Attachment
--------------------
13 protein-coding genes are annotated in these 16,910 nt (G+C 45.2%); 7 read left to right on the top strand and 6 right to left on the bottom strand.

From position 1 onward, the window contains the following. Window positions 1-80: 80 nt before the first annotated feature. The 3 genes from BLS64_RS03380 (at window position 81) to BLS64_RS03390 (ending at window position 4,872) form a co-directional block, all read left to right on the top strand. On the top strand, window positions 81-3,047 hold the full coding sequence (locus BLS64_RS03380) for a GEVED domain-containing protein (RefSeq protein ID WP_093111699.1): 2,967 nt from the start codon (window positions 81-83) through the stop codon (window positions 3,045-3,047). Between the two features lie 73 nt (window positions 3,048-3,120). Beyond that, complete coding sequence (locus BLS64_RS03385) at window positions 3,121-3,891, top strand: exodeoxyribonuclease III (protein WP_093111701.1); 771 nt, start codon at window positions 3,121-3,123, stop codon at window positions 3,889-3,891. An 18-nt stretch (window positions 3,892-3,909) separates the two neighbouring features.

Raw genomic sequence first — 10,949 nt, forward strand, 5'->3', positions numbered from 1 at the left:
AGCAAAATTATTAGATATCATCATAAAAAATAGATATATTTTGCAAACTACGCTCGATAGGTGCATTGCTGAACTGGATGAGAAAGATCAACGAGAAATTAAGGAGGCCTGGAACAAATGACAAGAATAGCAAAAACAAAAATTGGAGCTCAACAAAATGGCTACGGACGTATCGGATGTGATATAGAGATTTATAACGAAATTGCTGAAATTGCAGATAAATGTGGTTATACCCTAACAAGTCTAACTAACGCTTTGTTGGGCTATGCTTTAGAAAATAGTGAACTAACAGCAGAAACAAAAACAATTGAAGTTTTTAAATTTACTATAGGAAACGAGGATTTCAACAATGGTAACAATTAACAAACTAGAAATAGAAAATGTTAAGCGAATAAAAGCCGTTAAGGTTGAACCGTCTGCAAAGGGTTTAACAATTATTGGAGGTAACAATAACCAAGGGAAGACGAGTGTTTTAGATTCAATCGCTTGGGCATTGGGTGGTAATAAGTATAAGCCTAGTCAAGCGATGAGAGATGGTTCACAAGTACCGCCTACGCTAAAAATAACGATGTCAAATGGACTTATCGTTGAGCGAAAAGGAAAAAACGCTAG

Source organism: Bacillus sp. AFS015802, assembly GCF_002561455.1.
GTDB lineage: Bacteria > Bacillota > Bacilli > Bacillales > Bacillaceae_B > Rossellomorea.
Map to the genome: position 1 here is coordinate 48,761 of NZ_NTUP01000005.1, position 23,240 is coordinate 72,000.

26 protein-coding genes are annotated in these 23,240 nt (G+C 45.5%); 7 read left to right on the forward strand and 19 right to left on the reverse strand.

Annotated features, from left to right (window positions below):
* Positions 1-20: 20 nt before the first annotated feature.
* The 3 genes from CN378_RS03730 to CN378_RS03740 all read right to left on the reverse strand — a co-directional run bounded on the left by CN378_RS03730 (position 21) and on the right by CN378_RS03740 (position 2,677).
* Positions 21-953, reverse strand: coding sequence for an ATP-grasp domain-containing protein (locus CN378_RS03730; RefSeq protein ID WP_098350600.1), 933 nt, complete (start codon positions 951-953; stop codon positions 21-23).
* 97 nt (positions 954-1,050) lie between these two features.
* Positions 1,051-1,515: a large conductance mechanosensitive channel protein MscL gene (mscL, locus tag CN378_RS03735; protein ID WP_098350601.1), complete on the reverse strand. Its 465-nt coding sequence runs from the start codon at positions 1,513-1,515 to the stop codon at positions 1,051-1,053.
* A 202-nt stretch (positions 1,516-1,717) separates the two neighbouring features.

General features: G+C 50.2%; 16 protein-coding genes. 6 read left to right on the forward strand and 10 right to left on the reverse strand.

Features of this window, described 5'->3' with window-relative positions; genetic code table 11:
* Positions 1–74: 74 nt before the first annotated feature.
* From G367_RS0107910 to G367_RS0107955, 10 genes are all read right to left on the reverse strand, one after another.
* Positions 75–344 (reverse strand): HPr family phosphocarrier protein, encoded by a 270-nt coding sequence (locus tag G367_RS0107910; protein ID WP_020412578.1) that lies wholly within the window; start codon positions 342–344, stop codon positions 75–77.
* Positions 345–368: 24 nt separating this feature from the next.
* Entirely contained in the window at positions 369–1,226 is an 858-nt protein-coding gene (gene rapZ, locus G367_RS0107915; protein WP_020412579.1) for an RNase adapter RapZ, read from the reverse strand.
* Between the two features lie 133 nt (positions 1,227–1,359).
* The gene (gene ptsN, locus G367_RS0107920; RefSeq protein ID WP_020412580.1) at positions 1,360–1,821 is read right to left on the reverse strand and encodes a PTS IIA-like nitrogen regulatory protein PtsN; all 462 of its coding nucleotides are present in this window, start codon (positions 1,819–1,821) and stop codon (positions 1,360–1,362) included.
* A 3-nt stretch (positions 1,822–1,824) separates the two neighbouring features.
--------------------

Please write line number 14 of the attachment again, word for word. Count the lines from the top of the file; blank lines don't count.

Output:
* Positions 1,051-1,515: a large conductance mechanosensitive channel protein MscL gene (mscL, locus tag CN378_RS03735; protein ID WP_098350601.1), complete on the reverse strand. Its 465-nt coding sequence runs from the start codon at positions 1,513-1,515 to the stop codon at positions 1,051-1,053.